What happens during a software development project? Is there more to it than a collection of introverted techie engineers sipping coffee from Star Wars-branded mugs? In this article, we provide a broad overview of the process you can expect to follow when partnering with a team of software developers.
So you’re ready to take the steps toward automating your business processes and you’ve engaged with or are ready to engage with a development company to deliver the software that will transform the way you do things.
Unless you have experience working in software development, you might be mystified by the way the software team works, or why the process seems to be far more ‘involved’ than you expected. The media may have led you to believe that software developers are like Tank from The Matrix, who can take you from couch potato to Bruce Lee within seconds of frantic keyboard action.
If that’s what you want, you may be able to get a software package that prints the word “Hello, world” to your computer screen, but I doubt that will help you much. Good software is an ongoing commitment and requires adherence to industry best practices. To begin to understand why and how software teams do what they do, you need to start by understanding the Software Development Life Cycle.
The Software Development Life Cycle - Defined
The term “Software Development Life Cycle” (SDLC for short) is an umbrella term for a range of systematic processes followed by development teams to ensure the software produced is of the highest quality and meets the customers’ needs and expectations.
The SDLC concept has been around more or less as long as computers have, originating more or less at the same time as the original SDLC framework known as the Waterfall Model in the 1950s. The ideas around how best to deliver a software project have changed a lot since then and, despite remaining pervasive, the Waterfall Model is generally considered outdated.
The Components of the SDLC
Despite the variety of specific instances of SDLCs today, all of them typically include a consistent set of general components. This list of components can, of course, be expressed in a variety of ways, but in general, an SDLC will include the following components:
- Requirement gathering and analysis - it’s hard enough as a business executive to conceptualise and describe the rules and processes that software needs to perform for your business; so consider that your development team are a group of specialists who nevertheless need to cover a lot of ground in terms of understanding your business needs.
This is why every software project necessarily includes a period of information-gathering, in order to clarify what exactly needs to be accomplished.
It's especially important as the customer to be heavily involved here to ensure that your needs are fully understood.
Once the requirements are detailed, they are typically analysed to determine the feasibility of implementing the proposed solution.
- Design - during this phase the project requirements are consulted in order to determine the hardware, system and architectural requirements of the project. The conceptual design and logic of the software are documented. At this point, the software testers can also document the tests that will be necessary to ensure that the developed software meets the requirements.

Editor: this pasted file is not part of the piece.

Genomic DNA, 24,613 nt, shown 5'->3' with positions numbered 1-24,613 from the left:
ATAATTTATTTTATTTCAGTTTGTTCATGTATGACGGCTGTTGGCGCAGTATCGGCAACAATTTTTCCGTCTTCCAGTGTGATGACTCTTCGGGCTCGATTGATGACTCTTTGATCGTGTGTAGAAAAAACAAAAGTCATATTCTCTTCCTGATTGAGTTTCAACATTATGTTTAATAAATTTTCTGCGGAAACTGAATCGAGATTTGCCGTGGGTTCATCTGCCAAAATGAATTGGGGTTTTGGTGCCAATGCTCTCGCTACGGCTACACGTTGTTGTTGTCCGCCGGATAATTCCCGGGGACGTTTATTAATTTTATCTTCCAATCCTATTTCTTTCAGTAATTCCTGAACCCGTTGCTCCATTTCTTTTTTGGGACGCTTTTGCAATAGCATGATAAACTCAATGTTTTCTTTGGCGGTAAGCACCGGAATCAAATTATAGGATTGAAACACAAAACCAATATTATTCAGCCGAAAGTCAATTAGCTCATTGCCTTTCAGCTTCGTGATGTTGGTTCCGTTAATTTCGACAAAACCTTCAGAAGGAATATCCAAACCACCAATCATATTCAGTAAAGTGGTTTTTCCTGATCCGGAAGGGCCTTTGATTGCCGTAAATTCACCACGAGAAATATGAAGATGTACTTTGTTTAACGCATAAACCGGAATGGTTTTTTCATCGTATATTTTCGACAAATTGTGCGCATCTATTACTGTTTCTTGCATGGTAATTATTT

- Implementation - here’s the part where the developers do their coding. However, this is not the time for you to punch out and give the team the silent treatment. As the customer, you are valuable during every stage of the project.
- Testing - the laws of nature virtually guarantee that somewhere between the first line of code and the last at least one mistake, or ‘bug’, will creep in. Or sometimes a developer may be too limited by the scope of his particular coding task and loses sight of the bigger picture. Every successful software programme has a team of dedicated software testers behind the scenes who ensure that bugs are squashed and that the emerging programme continues to fulfil and exceed the requirements and expectations of the customer.
In addition, the customer itself will engage in ‘User Acceptance Testing’ in a testing environment to ensure the software is up to scratch. Both QAT and UAT are essential components for the delivery of a successful software project.
- Deployment - the software has been coded and tested. Now it’s time to release the software to the customer for real-life use.
- Maintenance - the code has been coded and tested and deployed, so we’re done now right? In today’s world of technology and business, things change far too drastically and quickly for one-time solutions. As you use your software and as your business needs alter, you will inevitably need development support from your software team to keep optimising the effectiveness and efficiency of your business software.
It’s important to note that these individual stages are not necessarily one-time events in chronological order; modern SDLCs typically implement these components on a recurring/continuous basis.
At SOLIDitech, we live all of the stages mentioned above on a daily basis. As experts in the Internet Service Provider industry, we value close and continuous collaboration with our clients to ensure optimal automation of tedious administrative business processes. Our expert team of software engineers and quality assurance analysts are dedicated to ensuring that implementation and testing yield useful software that exceeds customer expectations.
What’s the point of following an SDLC?
Adopting a well-defined SDLC and rejecting mod podge development processes has a variety of benefits:
- Emphasising careful investigation of customer needs and the development of precise project goals
- An emphasis on releasing carefully developed and quality software
- Standardising and providing a common language for the development process, thereby increasing team harmony
- Clarifying team roles and responsibilities